Dubai Takes on Al-Jazeera: Foes of the Muslim Brotherhood Unite

Al-Akhbar is currently going through a transitional phase whereby the English website is available for Archival purposes only. All new content will be published in Arabic on the main website (www.al-akhbar.com).

Al-Akhbar Management

The studio once used by the al-Hayat-LBC (Lebanese Broadcasting Corporation) channel before the cancellation of its merger is now being leased by al-Ghad. (Photo: Al-Akhbar)

By: Mohammad Abdel Rahman, Sonia Zein

Published Thursday, February 21, 2013

Cairo and London – Islamist preachers launched a Twitter attack this past week against the new Arabic-language, London-based satellite news channel al-Ghad TV. One refrain dominated their tweets: “Al-Ghad TV, the channel specialized in distorting political Islam.”

Al-Ghad, whose slogan is “Today’s News with Tomorrow’s Vision,” is the media wing of the United Arab Emirates’ war against the Muslim Brotherhood, a group that has received much support from Qatar’s al-Jazeera.

Set to launch officially in March, the channel’s primary backers are UAE Deputy Prime Minister Mansour bin Zayed al-Nahyan, along with four other investors from the Gulf and one from Egypt.

The project is the brainchild of figures such as Dubai police chief Dhahi Khalfan; Palestinian politician Mohammed Dahlan, who now lives in Abu Dhabi; and the losing candidate in the Egyptian presidential elections Ahmed Shafik, who has been in exile in Dubai since last summer.

A source close to Shafik denied to Al-Akhbar that he had a role in financing the channel.

Dahlan is the personality most closely associated with the channel, according to multiple sources in Cairo, Dubai, and London. Those same sources stressed that the format will resemble a “liberal Palestinian variety” channel.

Zaki Chehab, director of the Arab news site “Arabs Today,” was initially named as al-Ghad’s editor-in-chief, but after a disagreement with Dahlan, Palestinian journalist Nabil Darwish, previously of Radio Monte Carlo, took the reigns.

Lebanese journalist Joumana Nammour had also agreed to join al-Ghad, but later announced on her Facebook page that certain changes prompted her departure from the station.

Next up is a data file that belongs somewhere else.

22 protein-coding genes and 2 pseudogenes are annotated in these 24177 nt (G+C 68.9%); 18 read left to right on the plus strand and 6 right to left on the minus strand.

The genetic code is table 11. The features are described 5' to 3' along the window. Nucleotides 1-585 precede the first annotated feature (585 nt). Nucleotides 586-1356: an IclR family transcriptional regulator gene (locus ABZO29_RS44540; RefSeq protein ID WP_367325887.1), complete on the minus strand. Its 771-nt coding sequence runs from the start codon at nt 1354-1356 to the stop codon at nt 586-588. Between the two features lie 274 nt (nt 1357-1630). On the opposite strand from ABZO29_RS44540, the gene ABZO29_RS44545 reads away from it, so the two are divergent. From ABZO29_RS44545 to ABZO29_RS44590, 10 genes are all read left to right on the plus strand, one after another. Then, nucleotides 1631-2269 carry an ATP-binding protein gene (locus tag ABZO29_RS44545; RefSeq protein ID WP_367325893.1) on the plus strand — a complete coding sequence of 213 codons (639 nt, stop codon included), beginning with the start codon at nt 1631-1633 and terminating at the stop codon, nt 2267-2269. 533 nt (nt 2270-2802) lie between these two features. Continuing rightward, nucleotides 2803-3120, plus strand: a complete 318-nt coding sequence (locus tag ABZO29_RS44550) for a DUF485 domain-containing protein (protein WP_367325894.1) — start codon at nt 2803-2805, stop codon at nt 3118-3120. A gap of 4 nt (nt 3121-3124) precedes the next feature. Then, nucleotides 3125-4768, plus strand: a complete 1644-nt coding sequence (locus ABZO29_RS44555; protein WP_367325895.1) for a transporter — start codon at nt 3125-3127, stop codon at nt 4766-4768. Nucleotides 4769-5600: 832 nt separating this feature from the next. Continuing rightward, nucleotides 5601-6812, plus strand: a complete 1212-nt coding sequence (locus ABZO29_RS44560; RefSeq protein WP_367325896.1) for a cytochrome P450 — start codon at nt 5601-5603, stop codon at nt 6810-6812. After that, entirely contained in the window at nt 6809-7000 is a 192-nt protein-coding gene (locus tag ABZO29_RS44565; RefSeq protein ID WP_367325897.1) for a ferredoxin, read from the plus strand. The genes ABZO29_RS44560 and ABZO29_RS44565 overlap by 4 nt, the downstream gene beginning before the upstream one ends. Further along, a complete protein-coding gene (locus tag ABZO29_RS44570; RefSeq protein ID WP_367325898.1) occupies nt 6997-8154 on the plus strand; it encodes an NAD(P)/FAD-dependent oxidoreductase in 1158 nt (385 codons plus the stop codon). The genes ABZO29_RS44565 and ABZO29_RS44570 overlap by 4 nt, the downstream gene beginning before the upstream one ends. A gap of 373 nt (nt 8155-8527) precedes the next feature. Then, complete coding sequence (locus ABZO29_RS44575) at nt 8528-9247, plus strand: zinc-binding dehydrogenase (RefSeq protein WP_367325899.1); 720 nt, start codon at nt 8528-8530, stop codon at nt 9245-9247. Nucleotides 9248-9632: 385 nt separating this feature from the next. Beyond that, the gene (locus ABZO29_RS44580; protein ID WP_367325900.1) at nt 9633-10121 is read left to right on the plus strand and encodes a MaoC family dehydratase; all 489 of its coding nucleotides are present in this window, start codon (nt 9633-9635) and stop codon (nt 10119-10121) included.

So far, al-Ghad’s initial, experimental broadcast has been from Cairo and its London headquarters, located in the same Hammersmith district building as daily newspaper al-Hayat.

The Saudi-owned al-Hayat suffered from a financial crisis that resulted in a consolidation of its staff to one floor, allowing it to rent out its other floors. The studio once used by the al-Hayat-LBC (Lebanese Broadcasting Corporation) channel before the cancellation of its merger is now being leased by al-Ghad.

In Cairo, pilot shows like “Sabah al-Ghad” (Tomorrow’s Morning); “Funoun” (Arts); and “Malafat al-Ghad” (Tomorrow’s Portfolios) are being filmed. The inclusion of arts and drama programming shows that al-Ghad is not strictly a news channel. Yet will it be able to compete with the Muslim Brotherhood on the media front?

Many Egyptian TV presenters, such as Hatem Haidar, Mona Abu al-Gheit, Shiraz al-Wafai, and Shaimaa al-Sibai have already transferred to al-Ghad. Al-Ghad’s Cairo staff refrained from making any statements, as the final touches were being put on the channel’s studio inside the Media Production City.

This article is an edited translation from the Arabic Edition.

Comments

It kills me that even when there is an institution with half-decent objectives, it is filled with corrupt and corrupting personalities, like Dahlan. The enemy of my enemy is definitely not my friend, particularly in this case. The struggle continues...

DahlanTV = P[r]oxyZionistPuppetTV

for short, let's just call it PZP.TV

";0))

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